More than 70 years after the end of World War II, Hastings is still learning more about five of its soldiers.
The American Legion Post 47 will open its new "Hastings Five Gold Room" on Saturday. The room memorializes five deceased local veterans who served in the First Special Service Force - an elite commando unit of 1,800 men from the United States and Canada who specialized in fighting under hazardous conditions during WWII. The unit, also known as the "Devil's Brigade," is credited with liberating several areas, including southern France and Rome and Monte La Difensa in Italy.
"It's a story we felt should have been told probably a long time ago," said Legion member and past Cmdr. Ed Riveness. "We had a meeting and decided that it's time that something was done to recognize these fellows. "
The five veterans from Hastings are Lt. J.D. Moore, who was killed in action, Pfc. Francis Brooke, Pfc. D.W. Hamilton, Staff Sgt. John Hankes and Pvt. G. L. Hild.
"(The soldiers leave) home at 19 years old and all of a sudden be thrown into the middle of the important stuff," said Hankes' nephew Jim Johnson. "They were the forerunners of all these commando-type outfits. They were always thrown into the fray first. "
The event will feature memorabilia from Camp Ripley and the five, including honors such as the Congressional Gold Medal Award and an award from Norway, uniforms, pictures, hand-drawn maps, documents and tools, such as the unit's famed V-42 combat knife. The room will continue to display some of these awards and items.
The event will include a rifle salute in front of the Legion clubrooms.
"People downtown don't need to get panicky because they will shoot off a volley down at the flag," Riveness said.
The soldiers' combat skills included paratrooping, fighting at night and during the winter, scaling mountains and engaging in hand-to-hand combat.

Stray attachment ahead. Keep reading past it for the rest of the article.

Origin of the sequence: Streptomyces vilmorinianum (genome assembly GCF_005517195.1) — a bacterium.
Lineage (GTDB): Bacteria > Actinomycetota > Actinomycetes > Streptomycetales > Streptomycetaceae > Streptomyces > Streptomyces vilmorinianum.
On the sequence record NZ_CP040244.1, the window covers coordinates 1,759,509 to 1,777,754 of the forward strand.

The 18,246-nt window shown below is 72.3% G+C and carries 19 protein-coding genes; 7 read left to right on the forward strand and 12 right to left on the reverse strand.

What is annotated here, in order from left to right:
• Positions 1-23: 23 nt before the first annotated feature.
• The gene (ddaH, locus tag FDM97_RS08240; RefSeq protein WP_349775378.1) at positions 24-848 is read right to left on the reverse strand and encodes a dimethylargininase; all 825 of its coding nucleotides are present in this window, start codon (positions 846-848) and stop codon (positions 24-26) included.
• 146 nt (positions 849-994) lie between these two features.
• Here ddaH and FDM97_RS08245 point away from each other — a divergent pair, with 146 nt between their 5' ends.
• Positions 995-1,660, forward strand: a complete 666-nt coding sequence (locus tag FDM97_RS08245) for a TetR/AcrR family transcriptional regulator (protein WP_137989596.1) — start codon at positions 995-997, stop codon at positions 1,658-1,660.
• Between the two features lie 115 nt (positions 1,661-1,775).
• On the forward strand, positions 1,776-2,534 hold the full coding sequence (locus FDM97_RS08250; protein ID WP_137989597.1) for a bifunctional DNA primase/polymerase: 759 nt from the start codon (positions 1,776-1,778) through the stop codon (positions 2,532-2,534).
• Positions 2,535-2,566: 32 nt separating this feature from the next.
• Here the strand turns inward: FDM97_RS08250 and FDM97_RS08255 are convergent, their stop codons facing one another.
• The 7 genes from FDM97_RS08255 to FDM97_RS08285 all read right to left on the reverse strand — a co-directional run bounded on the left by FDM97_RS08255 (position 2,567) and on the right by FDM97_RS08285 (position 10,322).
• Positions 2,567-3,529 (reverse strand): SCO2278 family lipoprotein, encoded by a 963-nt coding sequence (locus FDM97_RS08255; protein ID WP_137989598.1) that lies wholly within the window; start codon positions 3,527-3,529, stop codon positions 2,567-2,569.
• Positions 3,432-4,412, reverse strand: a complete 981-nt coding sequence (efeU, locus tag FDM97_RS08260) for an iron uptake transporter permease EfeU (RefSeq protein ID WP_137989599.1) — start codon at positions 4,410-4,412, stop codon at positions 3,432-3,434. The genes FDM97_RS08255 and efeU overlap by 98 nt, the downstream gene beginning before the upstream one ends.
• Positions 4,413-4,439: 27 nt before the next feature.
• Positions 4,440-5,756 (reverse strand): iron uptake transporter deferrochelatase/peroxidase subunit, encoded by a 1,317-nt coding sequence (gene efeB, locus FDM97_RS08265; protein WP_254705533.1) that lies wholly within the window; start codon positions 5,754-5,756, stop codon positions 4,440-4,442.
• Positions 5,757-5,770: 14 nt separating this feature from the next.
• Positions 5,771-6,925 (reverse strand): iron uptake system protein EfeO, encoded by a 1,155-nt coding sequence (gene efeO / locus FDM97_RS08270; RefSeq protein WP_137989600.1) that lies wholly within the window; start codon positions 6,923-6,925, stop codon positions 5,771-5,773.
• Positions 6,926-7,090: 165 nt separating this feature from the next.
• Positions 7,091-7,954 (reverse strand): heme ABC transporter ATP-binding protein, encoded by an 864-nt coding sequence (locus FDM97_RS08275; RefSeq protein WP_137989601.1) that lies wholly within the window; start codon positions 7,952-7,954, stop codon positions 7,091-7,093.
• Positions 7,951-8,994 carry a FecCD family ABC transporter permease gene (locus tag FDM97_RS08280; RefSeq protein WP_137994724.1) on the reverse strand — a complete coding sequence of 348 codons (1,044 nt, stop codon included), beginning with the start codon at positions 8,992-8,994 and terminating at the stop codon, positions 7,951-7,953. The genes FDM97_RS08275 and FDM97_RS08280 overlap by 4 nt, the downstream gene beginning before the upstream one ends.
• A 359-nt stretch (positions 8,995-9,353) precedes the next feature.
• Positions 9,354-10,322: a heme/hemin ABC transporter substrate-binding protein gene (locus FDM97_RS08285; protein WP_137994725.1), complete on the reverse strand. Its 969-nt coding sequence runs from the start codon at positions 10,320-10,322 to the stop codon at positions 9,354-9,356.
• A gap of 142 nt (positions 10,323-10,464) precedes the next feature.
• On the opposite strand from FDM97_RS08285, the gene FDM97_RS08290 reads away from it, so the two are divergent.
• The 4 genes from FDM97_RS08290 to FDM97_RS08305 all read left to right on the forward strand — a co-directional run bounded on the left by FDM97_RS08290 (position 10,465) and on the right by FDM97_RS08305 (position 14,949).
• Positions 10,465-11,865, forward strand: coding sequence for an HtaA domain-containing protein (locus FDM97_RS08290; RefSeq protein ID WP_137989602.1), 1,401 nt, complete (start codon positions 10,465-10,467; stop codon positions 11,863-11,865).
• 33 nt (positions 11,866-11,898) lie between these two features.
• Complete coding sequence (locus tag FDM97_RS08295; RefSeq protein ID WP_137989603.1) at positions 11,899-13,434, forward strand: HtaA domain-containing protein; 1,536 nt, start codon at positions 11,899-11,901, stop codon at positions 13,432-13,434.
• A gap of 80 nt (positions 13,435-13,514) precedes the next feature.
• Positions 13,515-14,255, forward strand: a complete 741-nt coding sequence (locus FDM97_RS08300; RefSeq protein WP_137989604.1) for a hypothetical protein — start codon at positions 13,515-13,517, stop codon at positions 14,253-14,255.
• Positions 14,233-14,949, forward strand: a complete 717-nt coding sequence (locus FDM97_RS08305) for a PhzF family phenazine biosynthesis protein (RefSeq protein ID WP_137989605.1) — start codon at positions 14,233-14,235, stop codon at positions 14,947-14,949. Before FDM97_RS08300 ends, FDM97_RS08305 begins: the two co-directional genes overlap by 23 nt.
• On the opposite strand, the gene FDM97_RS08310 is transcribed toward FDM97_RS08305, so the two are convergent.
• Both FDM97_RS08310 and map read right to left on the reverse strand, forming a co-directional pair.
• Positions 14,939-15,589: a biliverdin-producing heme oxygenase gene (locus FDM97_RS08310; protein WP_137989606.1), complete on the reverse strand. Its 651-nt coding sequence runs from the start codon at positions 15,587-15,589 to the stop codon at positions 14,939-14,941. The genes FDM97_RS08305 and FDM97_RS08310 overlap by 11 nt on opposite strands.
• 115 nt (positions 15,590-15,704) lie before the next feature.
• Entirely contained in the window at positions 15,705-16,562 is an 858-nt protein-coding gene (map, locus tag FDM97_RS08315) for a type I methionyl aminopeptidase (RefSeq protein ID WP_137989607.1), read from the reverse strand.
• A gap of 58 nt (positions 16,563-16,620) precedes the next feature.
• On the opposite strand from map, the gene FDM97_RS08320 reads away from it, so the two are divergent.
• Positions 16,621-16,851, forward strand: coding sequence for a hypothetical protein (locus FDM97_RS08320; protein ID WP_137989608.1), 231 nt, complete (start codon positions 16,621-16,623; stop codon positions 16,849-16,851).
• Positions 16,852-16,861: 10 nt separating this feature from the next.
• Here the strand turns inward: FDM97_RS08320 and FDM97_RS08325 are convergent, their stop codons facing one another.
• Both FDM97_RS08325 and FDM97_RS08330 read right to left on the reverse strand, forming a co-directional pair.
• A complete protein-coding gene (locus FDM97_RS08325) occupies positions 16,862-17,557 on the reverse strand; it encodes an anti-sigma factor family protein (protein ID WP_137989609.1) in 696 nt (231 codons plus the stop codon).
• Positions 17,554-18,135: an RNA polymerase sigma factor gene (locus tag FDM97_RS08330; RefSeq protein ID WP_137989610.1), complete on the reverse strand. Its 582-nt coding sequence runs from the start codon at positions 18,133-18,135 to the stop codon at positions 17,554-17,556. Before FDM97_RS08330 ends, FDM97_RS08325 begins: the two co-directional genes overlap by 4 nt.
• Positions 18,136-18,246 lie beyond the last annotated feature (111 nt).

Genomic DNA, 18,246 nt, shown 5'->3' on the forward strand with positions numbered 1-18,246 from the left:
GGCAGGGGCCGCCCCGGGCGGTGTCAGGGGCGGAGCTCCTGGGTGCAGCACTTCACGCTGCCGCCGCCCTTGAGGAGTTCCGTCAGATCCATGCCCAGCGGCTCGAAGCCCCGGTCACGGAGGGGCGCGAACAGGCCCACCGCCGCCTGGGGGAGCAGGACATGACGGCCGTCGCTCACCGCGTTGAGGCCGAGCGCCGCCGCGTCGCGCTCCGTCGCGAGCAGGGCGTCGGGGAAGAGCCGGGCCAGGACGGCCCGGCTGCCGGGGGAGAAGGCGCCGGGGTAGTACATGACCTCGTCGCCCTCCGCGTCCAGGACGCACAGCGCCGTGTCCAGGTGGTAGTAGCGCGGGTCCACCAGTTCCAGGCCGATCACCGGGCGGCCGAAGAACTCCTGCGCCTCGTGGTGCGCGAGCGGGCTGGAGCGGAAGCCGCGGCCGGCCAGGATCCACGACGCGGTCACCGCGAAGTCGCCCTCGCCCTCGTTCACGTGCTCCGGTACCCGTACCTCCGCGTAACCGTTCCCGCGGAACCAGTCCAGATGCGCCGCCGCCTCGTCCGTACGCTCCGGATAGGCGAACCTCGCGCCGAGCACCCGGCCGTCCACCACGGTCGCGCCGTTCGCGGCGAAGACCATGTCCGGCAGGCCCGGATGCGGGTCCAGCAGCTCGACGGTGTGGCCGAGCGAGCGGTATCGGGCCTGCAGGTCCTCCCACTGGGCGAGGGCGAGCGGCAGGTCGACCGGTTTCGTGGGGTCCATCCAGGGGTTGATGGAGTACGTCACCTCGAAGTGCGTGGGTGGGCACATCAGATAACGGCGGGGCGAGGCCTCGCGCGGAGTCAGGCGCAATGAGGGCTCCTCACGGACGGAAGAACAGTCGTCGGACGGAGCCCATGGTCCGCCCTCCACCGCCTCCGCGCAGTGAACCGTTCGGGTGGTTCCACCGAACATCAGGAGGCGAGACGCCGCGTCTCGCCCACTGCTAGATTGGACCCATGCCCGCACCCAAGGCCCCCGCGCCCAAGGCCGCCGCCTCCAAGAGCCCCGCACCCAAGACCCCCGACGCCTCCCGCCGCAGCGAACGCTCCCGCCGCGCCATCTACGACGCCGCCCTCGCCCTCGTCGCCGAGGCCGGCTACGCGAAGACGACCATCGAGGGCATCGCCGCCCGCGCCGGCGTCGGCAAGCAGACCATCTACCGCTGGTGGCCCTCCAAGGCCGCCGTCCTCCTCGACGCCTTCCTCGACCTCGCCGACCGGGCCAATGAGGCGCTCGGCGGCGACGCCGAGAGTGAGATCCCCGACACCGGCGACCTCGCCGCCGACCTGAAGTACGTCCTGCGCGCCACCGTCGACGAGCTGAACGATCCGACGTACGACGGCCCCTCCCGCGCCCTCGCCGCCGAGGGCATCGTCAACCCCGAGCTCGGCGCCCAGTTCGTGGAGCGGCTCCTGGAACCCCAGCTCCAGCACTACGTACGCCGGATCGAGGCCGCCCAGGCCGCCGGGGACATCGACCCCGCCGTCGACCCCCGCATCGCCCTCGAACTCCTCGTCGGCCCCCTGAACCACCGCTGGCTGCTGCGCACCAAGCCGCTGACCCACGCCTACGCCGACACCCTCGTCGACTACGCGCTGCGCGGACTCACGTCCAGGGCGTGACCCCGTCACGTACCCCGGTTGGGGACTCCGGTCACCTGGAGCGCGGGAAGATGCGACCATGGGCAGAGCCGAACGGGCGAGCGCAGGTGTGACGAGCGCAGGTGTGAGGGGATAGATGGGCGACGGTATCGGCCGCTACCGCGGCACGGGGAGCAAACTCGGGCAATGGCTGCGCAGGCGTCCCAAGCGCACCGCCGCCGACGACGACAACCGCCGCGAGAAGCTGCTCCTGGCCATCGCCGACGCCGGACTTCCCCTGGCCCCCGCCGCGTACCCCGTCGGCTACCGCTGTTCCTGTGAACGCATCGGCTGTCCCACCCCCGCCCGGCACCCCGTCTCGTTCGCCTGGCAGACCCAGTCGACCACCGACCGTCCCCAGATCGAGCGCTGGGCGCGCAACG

"They got so they could fight anywhere at any time," Riveness said.
Riveness said about 5,600 people lived in Hastings at the time the FSSF was formed.
"So these guys were all picked and it's just amazing that five of them were from Hastings," he said.
Johnson said that when his uncle John Hankes was alive, he rarely spoke about his time serving in World War II. As he got older and more awards started to flow in, he always prioritized including in local news coverage his fellow Hastings veterans, who had already died.
"He always wanted to make sure it wasn't about him. That it was about the force in general and all his buddies with the Hastings Five and not just him,"" Johnson said.
Johnson said the event pays tribute to veterans who were known for their humility.
"Most of those people from this era, they're very unassuming," he said. "I'm sure if they were here, they'd be very grateful that it's going to happen."
If you go ...
Who: Hasting Five
Where: American Legion Post 47, 50 Sibley St.
When: 12 p.m. social hour and 1 p.m. dedication Saturday, June 9